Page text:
The San Ignacio Province sits at the top of the Cajamarca region in Northern Perú, where the Rio Canchis splits the country from Ecuador. Here, the Andes meet the western and eastern mountain ranges to form microclimates in the buttresses and valleys that descend from the mountains to the Amazon basin. The farms are located in the buffer zones of a protected natural area and have seen spectacled bears, cock-of-the-rocks, jaguars and peccaries within their boundaries. This means working with an organic methodology and certification is a strategic point. Through these standards, a culture of protection of wildlife and species in danger of extension is encouraged and created.
The coffee here is commonly fermented in wooden tanks built from fallen Romerillo trees (regulations prohibit the chopping down of them.) This is because when coffee ferments, it generates heat, and the wood is better at dispersing the heat and therefore ensuring an even temperature throughout the fermentation tank, whereas with concrete, heat would be absorbed and stored more easily in the sides, creating differences throughout the batch and inconsistencies in the final cup.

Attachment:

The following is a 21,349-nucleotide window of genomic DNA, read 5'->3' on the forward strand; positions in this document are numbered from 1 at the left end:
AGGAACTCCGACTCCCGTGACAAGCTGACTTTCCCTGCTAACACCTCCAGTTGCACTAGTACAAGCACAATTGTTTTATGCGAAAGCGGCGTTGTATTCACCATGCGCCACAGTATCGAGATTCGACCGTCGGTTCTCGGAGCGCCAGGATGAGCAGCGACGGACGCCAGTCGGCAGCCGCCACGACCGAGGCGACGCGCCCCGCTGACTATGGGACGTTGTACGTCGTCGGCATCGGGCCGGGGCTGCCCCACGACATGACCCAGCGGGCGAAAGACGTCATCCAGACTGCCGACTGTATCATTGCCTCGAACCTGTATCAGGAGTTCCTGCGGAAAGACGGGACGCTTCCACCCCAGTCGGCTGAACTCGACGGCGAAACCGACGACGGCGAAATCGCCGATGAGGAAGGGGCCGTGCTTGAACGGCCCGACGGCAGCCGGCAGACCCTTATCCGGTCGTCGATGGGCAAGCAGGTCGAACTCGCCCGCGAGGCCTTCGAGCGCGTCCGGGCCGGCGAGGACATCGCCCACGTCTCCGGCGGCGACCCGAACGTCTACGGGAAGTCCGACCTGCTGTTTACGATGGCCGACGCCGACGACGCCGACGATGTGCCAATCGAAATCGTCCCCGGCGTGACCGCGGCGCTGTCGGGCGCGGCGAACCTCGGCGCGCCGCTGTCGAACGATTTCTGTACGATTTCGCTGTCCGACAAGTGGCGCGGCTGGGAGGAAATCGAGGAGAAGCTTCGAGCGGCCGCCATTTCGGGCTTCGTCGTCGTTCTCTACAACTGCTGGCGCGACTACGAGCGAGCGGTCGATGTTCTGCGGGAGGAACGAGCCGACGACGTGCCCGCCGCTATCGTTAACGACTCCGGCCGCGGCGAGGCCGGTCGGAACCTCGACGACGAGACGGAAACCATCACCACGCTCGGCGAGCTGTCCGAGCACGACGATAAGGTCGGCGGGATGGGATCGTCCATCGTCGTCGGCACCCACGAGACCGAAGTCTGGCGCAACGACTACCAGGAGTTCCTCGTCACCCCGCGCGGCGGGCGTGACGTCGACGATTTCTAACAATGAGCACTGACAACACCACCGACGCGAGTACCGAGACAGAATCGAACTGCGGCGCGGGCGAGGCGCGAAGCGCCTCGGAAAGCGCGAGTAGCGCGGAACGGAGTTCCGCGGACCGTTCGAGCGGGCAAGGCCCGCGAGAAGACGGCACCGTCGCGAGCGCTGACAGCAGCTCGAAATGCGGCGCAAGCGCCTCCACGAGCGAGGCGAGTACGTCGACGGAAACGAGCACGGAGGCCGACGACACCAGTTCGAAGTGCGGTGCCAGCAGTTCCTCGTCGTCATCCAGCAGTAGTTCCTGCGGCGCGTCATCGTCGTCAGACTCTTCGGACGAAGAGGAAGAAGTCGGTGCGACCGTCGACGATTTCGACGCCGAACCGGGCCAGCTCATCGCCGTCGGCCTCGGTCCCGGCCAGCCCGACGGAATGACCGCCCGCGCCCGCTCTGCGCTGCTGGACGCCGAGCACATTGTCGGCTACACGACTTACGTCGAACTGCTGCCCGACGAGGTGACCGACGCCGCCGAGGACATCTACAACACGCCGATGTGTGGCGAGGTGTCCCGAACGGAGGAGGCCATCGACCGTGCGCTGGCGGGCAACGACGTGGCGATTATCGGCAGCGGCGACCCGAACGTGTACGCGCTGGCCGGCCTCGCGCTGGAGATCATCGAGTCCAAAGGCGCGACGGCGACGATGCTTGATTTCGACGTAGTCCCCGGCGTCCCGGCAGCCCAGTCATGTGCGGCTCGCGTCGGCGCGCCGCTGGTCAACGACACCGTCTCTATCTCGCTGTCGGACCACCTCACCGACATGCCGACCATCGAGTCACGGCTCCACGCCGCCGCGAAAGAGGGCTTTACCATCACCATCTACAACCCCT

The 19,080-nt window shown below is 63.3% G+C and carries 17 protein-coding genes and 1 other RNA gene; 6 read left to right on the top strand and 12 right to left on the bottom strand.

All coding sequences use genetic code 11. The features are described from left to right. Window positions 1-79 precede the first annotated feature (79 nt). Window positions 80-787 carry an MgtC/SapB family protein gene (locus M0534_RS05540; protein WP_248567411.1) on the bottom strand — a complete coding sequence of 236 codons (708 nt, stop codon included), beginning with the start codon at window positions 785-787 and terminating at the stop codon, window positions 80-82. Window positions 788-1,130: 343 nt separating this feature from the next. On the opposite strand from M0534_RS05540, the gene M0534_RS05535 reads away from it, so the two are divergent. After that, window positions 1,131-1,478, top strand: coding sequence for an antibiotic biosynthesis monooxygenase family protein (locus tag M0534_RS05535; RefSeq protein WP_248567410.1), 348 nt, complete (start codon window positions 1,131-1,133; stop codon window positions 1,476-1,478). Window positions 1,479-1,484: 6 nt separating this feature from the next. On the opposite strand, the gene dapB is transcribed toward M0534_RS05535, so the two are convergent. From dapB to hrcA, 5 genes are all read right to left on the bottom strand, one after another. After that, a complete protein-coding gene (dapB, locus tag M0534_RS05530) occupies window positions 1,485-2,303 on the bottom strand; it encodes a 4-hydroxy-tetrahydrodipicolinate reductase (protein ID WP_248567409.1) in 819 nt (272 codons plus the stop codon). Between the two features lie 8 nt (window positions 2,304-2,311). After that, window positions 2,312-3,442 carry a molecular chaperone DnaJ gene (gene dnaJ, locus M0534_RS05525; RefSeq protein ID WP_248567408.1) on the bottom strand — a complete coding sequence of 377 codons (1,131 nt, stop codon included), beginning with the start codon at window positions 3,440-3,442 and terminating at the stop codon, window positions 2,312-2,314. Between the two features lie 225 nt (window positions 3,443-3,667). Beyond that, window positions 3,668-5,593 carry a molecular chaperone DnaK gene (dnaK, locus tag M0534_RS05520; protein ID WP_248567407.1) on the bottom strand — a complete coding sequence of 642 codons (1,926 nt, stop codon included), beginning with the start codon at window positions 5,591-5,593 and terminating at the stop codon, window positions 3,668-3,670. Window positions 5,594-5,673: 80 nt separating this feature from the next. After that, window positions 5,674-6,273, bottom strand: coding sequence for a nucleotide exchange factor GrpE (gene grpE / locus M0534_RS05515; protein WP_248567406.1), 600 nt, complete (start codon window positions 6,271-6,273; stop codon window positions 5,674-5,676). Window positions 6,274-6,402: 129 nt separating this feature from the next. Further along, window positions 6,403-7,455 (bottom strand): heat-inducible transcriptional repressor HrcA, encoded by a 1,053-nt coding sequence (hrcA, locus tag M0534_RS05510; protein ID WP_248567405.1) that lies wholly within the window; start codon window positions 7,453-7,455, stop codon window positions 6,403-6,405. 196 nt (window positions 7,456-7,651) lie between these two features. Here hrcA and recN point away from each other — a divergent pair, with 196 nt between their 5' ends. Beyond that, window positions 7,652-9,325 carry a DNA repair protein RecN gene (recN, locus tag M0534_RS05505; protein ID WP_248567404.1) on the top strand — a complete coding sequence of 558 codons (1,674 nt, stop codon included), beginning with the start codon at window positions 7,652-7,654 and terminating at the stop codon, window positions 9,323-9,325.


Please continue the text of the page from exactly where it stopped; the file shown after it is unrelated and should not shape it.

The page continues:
Coffee is processed fully washed, and the parchment delivered into the warehouses of the cooperative in San Ignacio Town. Each batch is evaluated for physical appearance, tasted at the quality laboratory and separated according to quality and certification. It is then transported to the dry mill in nearby Chiclayo city. The export department is based here as well as another quality control laboratory with well-trained staff, and each under the control of a certified Q grader.